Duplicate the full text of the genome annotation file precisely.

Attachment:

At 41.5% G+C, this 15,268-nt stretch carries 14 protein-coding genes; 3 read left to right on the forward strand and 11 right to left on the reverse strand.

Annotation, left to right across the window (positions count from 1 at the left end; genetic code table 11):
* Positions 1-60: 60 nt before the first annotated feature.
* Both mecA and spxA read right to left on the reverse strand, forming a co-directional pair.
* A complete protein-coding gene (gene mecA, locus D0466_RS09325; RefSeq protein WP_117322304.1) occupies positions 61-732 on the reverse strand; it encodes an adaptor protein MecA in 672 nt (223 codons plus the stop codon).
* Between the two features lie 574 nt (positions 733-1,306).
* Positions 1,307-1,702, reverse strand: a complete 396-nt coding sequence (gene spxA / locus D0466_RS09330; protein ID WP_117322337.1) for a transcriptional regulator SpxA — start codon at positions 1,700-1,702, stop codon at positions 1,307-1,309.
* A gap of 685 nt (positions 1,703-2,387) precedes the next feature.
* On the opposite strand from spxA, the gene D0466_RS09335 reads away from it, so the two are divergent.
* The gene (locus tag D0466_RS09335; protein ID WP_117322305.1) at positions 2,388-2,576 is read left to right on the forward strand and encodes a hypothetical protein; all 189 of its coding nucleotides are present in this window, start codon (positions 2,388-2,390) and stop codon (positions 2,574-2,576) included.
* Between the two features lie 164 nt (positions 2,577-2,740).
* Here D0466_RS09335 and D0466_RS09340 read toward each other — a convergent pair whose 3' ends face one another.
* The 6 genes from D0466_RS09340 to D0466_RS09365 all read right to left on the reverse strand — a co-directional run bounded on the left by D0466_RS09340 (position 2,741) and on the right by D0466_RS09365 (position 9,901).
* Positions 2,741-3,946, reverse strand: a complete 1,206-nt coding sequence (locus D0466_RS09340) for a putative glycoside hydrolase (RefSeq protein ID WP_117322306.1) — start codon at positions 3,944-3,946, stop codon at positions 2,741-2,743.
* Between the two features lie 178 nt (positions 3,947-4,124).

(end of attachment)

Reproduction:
At 41.5% G+C, this 15,268-nt stretch carries 14 protein-coding genes; 3 read left to right on the forward strand and 11 right to left on the reverse strand.

Annotation, left to right across the window (positions count from 1 at the left end; genetic code table 11):
* Positions 1-60: 60 nt before the first annotated feature.
* Both mecA and spxA read right to left on the reverse strand, forming a co-directional pair.
* A complete protein-coding gene (gene mecA, locus D0466_RS09325; RefSeq protein WP_117322304.1) occupies positions 61-732 on the reverse strand; it encodes an adaptor protein MecA in 672 nt (223 codons plus the stop codon).
* Between the two features lie 574 nt (positions 733-1,306).
* Positions 1,307-1,702, reverse strand: a complete 396-nt coding sequence (gene spxA / locus D0466_RS09330; protein ID WP_117322337.1) for a transcriptional regulator SpxA — start codon at positions 1,700-1,702, stop codon at positions 1,307-1,309.
* A gap of 685 nt (positions 1,703-2,387) precedes the next feature.
* On the opposite strand from spxA, the gene D0466_RS09335 reads away from it, so the two are divergent.
* The gene (locus tag D0466_RS09335; protein ID WP_117322305.1) at positions 2,388-2,576 is read left to right on the forward strand and encodes a hypothetical protein; all 189 of its coding nucleotides are present in this window, start codon (positions 2,388-2,390) and stop codon (positions 2,574-2,576) included.
* Between the two features lie 164 nt (positions 2,577-2,740).
* Here D0466_RS09335 and D0466_RS09340 read toward each other — a convergent pair whose 3' ends face one another.
* The 6 genes from D0466_RS09340 to D0466_RS09365 all read right to left on the reverse strand — a co-directional run bounded on the left by D0466_RS09340 (position 2,741) and on the right by D0466_RS09365 (position 9,901).
* Positions 2,741-3,946, reverse strand: a complete 1,206-nt coding sequence (locus D0466_RS09340) for a putative glycoside hydrolase (RefSeq protein ID WP_117322306.1) — start codon at positions 3,944-3,946, stop codon at positions 2,741-2,743.
* Between the two features lie 178 nt (positions 3,947-4,124).